Labor & Employment

Can employees like those who took part in Charlottesville rally be fired?

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Do protesters who appear in photographs and are affiliated with white nationalist and similar groups have job protections in spite of the potential issues they may bring? The issue is complicated, employment lawyers told the National Law Journal.

Various social media feeds, including the one from Twitter user YesYoureRacist, continue to use crowdsourcing to identify protesters from Saturday’s “Unite the Right” rally in Charlottesville, Virginia, that left one woman dead and dozens injured. Cole White, who was one of those called out, reportedly lost his job at a Berkeley, California, restaurant, the Washintgon Post reported.

Political views are not a protected class under federal Title VII civil rights protections, the article notes. Government employees do have free speech rights, but they’re limited in the workplace.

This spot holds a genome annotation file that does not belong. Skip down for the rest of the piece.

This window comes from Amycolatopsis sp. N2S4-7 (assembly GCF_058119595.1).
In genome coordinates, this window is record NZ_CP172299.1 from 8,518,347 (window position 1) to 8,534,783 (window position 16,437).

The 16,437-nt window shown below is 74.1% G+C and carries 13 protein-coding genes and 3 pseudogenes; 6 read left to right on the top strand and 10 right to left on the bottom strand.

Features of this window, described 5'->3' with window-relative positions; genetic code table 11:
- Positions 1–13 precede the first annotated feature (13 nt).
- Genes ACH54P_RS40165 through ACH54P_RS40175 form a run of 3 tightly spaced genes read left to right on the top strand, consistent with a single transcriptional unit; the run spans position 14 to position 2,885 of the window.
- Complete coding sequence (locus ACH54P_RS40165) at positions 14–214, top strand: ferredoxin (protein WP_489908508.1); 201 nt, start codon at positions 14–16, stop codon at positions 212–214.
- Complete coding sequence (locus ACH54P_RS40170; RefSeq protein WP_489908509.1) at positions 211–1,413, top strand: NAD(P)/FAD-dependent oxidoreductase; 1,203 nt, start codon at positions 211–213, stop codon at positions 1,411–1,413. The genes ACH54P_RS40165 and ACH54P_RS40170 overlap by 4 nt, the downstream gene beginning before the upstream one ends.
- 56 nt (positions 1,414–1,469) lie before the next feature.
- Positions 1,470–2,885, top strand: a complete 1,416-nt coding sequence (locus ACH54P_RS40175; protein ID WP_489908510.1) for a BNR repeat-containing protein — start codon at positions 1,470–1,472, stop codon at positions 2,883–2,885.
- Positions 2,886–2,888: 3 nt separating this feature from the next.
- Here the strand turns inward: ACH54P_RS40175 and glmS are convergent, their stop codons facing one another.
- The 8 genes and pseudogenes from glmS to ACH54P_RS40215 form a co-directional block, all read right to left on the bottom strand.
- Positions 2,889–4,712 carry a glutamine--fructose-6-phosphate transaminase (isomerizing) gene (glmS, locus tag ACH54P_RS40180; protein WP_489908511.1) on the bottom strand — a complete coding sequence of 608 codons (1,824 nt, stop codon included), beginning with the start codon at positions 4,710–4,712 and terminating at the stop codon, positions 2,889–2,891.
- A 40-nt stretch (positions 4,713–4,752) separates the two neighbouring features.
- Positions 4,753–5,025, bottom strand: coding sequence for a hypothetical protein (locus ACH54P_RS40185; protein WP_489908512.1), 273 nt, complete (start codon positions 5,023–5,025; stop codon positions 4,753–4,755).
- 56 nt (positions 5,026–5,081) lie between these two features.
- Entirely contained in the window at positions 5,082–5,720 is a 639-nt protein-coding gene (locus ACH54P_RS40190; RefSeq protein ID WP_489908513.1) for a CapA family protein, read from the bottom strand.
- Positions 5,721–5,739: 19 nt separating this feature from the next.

Also, an employer could see an employee espousing views that discriminate against people as a Title VII complaint waiting to happen. Social media has intensified the debate, says Richard Cohen, an employment lawyer with FisherBroyles.

“If an employer is watching television news — like what happened [in Charlottesville] — and sees one of his or her employees on either side of the barricades, there is nothing that protects those workers, unless they fall into another protected class,” he said.

There may be an exception for speech protections, including speech that’s racist, sexist or discriminatory.

“Whether or not you agree with one or the other or the incident horrified you, it can be argued, at least from a civil rights point of view, it was protected activity,” Cohen said.

That could be a stretch, said Foley & Lardner’s Donald Schroeder.

“It’s one thing to engage in a peaceful march, it’s another to engage in bottle throwing and a violent march with slurs and vulgar language,” he said. “Could they bring a Title VII case? Sure, but I think it would be extremely difficult to move it forward.”

See also:

ABA Journal: “Public Employees, Private Speech: 1st Amendment doesn’t always protect government workers”

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